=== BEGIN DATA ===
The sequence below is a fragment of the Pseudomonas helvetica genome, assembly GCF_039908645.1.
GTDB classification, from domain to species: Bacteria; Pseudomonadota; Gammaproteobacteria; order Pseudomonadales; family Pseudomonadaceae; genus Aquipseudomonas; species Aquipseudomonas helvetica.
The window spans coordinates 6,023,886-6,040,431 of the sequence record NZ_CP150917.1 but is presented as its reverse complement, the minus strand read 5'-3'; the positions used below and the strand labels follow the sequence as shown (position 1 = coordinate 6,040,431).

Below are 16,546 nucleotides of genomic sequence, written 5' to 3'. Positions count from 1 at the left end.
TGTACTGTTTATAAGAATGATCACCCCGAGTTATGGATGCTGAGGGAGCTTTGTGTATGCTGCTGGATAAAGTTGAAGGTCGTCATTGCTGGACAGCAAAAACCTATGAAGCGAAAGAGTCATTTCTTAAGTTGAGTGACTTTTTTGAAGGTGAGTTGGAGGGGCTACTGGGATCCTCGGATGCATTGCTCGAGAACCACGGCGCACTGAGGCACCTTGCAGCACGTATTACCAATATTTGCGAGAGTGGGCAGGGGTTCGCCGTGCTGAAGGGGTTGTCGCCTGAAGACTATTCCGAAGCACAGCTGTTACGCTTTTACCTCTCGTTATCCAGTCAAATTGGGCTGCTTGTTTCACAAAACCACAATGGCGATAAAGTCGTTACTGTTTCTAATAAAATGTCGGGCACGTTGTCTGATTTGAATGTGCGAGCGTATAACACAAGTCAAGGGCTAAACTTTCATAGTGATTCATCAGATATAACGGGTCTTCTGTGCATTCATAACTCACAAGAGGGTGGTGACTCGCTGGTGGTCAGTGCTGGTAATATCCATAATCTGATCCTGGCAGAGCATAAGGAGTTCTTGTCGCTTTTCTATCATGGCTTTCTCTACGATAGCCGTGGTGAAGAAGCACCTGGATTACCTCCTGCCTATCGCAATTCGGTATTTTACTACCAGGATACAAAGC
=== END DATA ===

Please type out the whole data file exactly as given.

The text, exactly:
The sequence below is a fragment of the Pseudomonas helvetica genome, assembly GCF_039908645.1.
GTDB classification, from domain to species: Bacteria; Pseudomonadota; Gammaproteobacteria; order Pseudomonadales; family Pseudomonadaceae; genus Aquipseudomonas; species Aquipseudomonas helvetica.
The window spans coordinates 6,023,886-6,040,431 of the sequence record NZ_CP150917.1 but is presented as its reverse complement, the minus strand read 5'-3'; the positions used below and the strand labels follow the sequence as shown (position 1 = coordinate 6,040,431).

Below are 16,546 nucleotides of genomic sequence, written 5' to 3'. Positions count from 1 at the left end.
TGTACTGTTTATAAGAATGATCACCCCGAGTTATGGATGCTGAGGGAGCTTTGTGTATGCTGCTGGATAAAGTTGAAGGTCGTCATTGCTGGACAGCAAAAACCTATGAAGCGAAAGAGTCATTTCTTAAGTTGAGTGACTTTTTTGAAGGTGAGTTGGAGGGGCTACTGGGATCCTCGGATGCATTGCTCGAGAACCACGGCGCACTGAGGCACCTTGCAGCACGTATTACCAATATTTGCGAGAGTGGGCAGGGGTTCGCCGTGCTGAAGGGGTTGTCGCCTGAAGACTATTCCGAAGCACAGCTGTTACGCTTTTACCTCTCGTTATCCAGTCAAATTGGGCTGCTTGTTTCACAAAACCACAATGGCGATAAAGTCGTTACTGTTTCTAATAAAATGTCGGGCACGTTGTCTGATTTGAATGTGCGAGCGTATAACACAAGTCAAGGGCTAAACTTTCATAGTGATTCATCAGATATAACGGGTCTTCTGTGCATTCATAACTCACAAGAGGGTGGTGACTCGCTGGTGGTCAGTGCTGGTAATATCCATAATCTGATCCTGGCAGAGCATAAGGAGTTCTTGTCGCTTTTCTATCATGGCTTTCTCTACGATAGCCGTGGTGAAGAAGCACCTGGATTACCTCCTGCCTATCGCAATTCGGTATTTTACTACCAGGATACAAAGC